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Orlando Criminal Attorney > Blog > Florida Divorce > How Does Divorce Impact Your Credit Score?

How Does Divorce Impact Your Credit Score?

You have a lot on your mind when going through a divorce, and your credit score is likely not one of them. Unfortunately, if you do not take your credit score into consideration when ending your marriage, there are some things that could negatively affect it. So, if you are going through a divorce, how can you make sure you walk away from it with your credit score still intact? Follow the tips below.

Getting a Divorce Does Not Affect Your Credit Score

The mere act of getting a divorce is not enough to negatively affect your credit score. The court will not notify TransUnion or any of the major credit reporting bureaus of your divorce. Truthfully, the bureaus do not care whether you are married or single. They only care about the debt you owe and if you are making your payments on time. Still, while a divorce alone will not affect your credit score, there are some things that may occur during the process that will.


Separate Debt vs. Joint Debt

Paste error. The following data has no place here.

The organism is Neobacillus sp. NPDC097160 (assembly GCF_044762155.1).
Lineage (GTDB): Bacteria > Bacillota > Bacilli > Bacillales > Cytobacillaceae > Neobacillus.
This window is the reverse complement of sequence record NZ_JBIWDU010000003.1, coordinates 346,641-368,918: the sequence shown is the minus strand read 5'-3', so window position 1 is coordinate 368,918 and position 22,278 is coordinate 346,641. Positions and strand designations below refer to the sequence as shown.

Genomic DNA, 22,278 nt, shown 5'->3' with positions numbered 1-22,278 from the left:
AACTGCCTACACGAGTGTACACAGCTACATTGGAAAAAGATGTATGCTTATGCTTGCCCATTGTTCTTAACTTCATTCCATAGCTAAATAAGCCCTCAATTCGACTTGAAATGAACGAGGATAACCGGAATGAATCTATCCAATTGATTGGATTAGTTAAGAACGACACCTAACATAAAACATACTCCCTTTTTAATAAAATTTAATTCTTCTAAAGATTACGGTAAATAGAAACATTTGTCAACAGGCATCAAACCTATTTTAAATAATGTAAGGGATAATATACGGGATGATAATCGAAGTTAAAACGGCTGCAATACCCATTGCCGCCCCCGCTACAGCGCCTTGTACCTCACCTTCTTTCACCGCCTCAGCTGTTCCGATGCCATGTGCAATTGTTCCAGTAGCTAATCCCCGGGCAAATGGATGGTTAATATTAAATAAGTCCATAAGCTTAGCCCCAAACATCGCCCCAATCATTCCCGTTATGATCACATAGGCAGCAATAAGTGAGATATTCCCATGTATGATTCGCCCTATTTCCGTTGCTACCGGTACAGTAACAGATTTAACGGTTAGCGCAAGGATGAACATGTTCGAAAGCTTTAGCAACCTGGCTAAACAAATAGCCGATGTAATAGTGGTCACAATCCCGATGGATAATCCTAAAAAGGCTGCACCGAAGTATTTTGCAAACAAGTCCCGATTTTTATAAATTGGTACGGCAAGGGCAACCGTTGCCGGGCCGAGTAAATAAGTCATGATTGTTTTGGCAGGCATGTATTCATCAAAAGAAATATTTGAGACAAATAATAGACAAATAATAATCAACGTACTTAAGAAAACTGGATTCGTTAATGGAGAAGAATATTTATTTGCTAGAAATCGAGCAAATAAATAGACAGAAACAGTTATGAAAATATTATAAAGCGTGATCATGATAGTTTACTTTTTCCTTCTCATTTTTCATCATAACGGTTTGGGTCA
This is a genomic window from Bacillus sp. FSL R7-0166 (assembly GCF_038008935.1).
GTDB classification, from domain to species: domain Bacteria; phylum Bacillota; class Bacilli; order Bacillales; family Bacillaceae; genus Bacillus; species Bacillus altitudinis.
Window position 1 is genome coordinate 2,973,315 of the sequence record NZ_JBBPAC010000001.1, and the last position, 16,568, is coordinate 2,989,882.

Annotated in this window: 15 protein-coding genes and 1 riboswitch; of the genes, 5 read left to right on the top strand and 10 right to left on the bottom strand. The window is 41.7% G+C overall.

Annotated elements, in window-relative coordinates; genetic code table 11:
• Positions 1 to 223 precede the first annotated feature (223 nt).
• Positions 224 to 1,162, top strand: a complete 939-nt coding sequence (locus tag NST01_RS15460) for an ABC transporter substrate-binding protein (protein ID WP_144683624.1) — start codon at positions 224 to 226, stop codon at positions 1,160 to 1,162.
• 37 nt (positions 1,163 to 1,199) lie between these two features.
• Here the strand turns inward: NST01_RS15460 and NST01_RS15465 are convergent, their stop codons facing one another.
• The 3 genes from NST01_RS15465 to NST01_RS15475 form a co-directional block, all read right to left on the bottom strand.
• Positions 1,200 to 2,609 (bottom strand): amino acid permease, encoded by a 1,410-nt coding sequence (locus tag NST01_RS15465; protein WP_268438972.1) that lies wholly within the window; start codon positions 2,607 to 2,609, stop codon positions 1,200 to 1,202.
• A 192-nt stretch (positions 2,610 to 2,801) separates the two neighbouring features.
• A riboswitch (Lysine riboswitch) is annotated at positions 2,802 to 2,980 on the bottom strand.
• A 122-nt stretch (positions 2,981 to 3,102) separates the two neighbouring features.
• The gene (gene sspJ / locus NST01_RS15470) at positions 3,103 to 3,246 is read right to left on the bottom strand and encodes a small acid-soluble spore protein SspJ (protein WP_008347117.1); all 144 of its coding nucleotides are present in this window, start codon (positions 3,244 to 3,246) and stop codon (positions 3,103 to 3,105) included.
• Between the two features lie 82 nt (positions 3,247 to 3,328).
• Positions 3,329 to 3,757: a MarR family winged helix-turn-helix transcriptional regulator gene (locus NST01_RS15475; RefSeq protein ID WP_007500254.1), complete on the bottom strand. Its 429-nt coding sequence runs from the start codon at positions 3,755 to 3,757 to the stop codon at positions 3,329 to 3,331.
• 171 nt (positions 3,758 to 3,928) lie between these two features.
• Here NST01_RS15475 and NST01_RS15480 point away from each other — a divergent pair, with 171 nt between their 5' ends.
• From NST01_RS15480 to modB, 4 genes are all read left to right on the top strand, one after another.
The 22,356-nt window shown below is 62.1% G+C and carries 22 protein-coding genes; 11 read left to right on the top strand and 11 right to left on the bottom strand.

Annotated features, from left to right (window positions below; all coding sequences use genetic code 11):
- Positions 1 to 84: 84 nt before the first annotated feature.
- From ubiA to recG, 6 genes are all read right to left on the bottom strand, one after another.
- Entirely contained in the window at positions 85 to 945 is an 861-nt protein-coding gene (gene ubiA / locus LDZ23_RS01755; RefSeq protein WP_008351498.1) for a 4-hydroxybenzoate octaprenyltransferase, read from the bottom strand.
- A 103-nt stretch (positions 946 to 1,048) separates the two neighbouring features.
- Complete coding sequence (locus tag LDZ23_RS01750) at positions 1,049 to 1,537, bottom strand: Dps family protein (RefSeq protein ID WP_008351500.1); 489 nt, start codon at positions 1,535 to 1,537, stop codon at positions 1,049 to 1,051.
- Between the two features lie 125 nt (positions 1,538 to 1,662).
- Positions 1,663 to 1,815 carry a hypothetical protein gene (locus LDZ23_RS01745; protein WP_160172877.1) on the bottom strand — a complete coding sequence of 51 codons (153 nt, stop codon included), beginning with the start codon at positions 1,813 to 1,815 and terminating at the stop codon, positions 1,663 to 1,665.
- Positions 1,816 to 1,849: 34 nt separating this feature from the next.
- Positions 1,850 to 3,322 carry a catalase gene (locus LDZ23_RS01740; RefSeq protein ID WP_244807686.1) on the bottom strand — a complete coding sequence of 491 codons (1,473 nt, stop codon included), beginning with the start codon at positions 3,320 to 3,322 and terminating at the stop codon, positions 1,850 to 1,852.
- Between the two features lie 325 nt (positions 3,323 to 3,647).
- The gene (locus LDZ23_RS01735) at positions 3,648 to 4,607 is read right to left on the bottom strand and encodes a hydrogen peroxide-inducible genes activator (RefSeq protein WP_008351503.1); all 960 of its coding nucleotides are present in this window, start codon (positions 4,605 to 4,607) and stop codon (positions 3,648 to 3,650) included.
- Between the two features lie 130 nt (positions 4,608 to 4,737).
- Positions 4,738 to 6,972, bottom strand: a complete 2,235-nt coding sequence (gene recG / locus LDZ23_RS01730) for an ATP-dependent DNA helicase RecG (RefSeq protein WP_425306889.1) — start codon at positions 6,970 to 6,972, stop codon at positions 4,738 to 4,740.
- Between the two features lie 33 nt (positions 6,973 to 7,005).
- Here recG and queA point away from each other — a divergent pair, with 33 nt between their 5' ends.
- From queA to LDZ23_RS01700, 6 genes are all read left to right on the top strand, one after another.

After your divorce case is closed, there is a very good chance you will be responsible for paying all or a portion of your separate debt, as well as your joint debt. Joint debts are those that you and your partner acquired during the marriage. For example, if you and your spouse purchased a home together during your marriage, the mortgage is considered joint debt. If you purchased a home on your own though, before the marriage, the mortgage is separate debt.

The type of debt you are liable for paying after divorce is important. Separate debt is likely in your name and so, if you do not pay it, that will have a negative impact on your credit score. On the other hand, if you are ordered to pay some or all of a joint debt, it may not be in your name but instead, in your spouse’s. If you do not pay this debt, your spouse’s credit score will suffer because it is in their name. Still, your former spouse can file a lawsuit against you to recover the debt you owe and pay it, which could also hurt your credit score.

Protecting Your Credit Score During Divorce

While certain actions or inactions during and after the divorce process may hurt your credit, there are steps you can take to protect it. First, close any joint accounts you opened with your spouse, in the event that your partner refuses to pay the debt they are responsible for. Also open and review your financial statements regularly to make sure there is no suspicious activity going on.

Our Family Lawyers in Orlando Will Protect Your Best Interests

If you are considering divorce, do not do it alone. At O’Mara Law Group, our Orlando family lawyers will advise on every aspect of your case, and help you secure the most favorable outcome. Call us today at 407-634-6604 or contact us online to schedule a consultation and to learn more about how we can help.

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